Although it has largely flown under the radar, a section of the Patient Protection and Affordable Care Act recently signed by President Obama amended the Fair Labor Standards Act (“FLSA”) to require employers to provide rest breaks and space for employees who are nursing mothers to express breast milk. Employers need not pay for the break. No minimum break length is specified, but the break must be a “reasonable” length of time. Employers are required to provide places for the breaks that are “shielded from view and free from intrusion from coworkers and the public,” and the location cannot be a bathroom. The employee must be permitted to take a break each time she needs to express milk. The break requirement extends for one year after the child is born.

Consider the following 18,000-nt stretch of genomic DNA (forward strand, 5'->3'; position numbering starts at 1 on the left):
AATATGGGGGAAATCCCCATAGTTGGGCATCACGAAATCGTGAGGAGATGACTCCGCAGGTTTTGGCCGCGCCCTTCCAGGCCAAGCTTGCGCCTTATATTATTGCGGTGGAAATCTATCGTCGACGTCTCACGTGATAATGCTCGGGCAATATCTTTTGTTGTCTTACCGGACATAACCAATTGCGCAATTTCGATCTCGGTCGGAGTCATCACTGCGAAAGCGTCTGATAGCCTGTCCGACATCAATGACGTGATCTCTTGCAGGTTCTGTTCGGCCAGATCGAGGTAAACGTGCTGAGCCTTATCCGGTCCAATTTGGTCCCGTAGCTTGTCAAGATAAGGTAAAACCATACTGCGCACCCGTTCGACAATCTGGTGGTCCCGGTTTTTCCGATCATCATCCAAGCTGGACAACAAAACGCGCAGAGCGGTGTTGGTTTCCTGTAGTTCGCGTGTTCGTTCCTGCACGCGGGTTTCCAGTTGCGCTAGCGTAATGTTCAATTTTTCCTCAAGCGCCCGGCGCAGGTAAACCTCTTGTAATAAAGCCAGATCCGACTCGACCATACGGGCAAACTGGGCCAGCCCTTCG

An employer with fewer than 50 workers would be excluded from the requirement if allowing the breaks would cause “undue hardship.” This condition is met only if the employer will face significant difficulty or expense in light of the employer's size, financial resources, nature or business structure — a fairly rigorous standard.
Until this amendment, rest breaks were regulated by state law and the FLSA did not require employers to provide breaks or meal periods to workers. The amendment to the FLSA (29 U.S.C. section 207(r)(1)), changes that.
The amendment is effective immediately.